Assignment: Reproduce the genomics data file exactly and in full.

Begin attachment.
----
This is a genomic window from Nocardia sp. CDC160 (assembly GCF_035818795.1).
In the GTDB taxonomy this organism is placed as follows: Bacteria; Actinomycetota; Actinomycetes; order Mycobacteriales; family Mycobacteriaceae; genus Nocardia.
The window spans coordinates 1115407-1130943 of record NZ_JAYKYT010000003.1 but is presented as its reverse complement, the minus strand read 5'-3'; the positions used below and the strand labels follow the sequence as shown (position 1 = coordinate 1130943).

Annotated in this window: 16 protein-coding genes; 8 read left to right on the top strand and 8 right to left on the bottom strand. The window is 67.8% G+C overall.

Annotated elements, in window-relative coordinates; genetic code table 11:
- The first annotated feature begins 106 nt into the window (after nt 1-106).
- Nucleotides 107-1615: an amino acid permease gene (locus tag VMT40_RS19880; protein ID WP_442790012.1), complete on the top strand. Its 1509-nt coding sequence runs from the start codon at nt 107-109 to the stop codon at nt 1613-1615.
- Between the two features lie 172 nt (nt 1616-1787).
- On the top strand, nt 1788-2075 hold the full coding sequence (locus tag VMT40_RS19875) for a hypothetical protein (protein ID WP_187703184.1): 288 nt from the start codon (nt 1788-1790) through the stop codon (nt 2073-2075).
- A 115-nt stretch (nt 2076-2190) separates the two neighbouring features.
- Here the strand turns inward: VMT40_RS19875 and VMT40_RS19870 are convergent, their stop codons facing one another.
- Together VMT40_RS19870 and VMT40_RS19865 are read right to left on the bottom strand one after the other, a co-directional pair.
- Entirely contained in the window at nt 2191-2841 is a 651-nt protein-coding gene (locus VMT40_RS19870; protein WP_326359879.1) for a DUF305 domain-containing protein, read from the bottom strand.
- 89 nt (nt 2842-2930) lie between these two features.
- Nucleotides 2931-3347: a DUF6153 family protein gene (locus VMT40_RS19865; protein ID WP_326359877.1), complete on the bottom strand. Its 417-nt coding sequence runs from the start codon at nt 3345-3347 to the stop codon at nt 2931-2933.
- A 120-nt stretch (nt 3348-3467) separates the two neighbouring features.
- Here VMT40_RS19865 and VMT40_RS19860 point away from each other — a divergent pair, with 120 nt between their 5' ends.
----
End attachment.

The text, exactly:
This is a genomic window from Nocardia sp. CDC160 (assembly GCF_035818795.1).
In the GTDB taxonomy this organism is placed as follows: Bacteria; Actinomycetota; Actinomycetes; order Mycobacteriales; family Mycobacteriaceae; genus Nocardia.
The window spans coordinates 1115407-1130943 of record NZ_JAYKYT010000003.1 but is presented as its reverse complement, the minus strand read 5'-3'; the positions used below and the strand labels follow the sequence as shown (position 1 = coordinate 1130943).

Annotated in this window: 16 protein-coding genes; 8 read left to right on the top strand and 8 right to left on the bottom strand. The window is 67.8% G+C overall.

Annotated elements, in window-relative coordinates; genetic code table 11:
- The first annotated feature begins 106 nt into the window (after nt 1-106).
- Nucleotides 107-1615: an amino acid permease gene (locus tag VMT40_RS19880; protein ID WP_442790012.1), complete on the top strand. Its 1509-nt coding sequence runs from the start codon at nt 107-109 to the stop codon at nt 1613-1615.
- Between the two features lie 172 nt (nt 1616-1787).
- On the top strand, nt 1788-2075 hold the full coding sequence (locus tag VMT40_RS19875) for a hypothetical protein (protein ID WP_187703184.1): 288 nt from the start codon (nt 1788-1790) through the stop codon (nt 2073-2075).
- A 115-nt stretch (nt 2076-2190) separates the two neighbouring features.
- Here the strand turns inward: VMT40_RS19875 and VMT40_RS19870 are convergent, their stop codons facing one another.
- Together VMT40_RS19870 and VMT40_RS19865 are read right to left on the bottom strand one after the other, a co-directional pair.
- Entirely contained in the window at nt 2191-2841 is a 651-nt protein-coding gene (locus VMT40_RS19870; protein WP_326359879.1) for a DUF305 domain-containing protein, read from the bottom strand.
- 89 nt (nt 2842-2930) lie between these two features.
- Nucleotides 2931-3347: a DUF6153 family protein gene (locus VMT40_RS19865; protein ID WP_326359877.1), complete on the bottom strand. Its 417-nt coding sequence runs from the start codon at nt 3345-3347 to the stop codon at nt 2931-2933.
- A 120-nt stretch (nt 3348-3467) separates the two neighbouring features.
- Here VMT40_RS19865 and VMT40_RS19860 point away from each other — a divergent pair, with 120 nt between their 5' ends.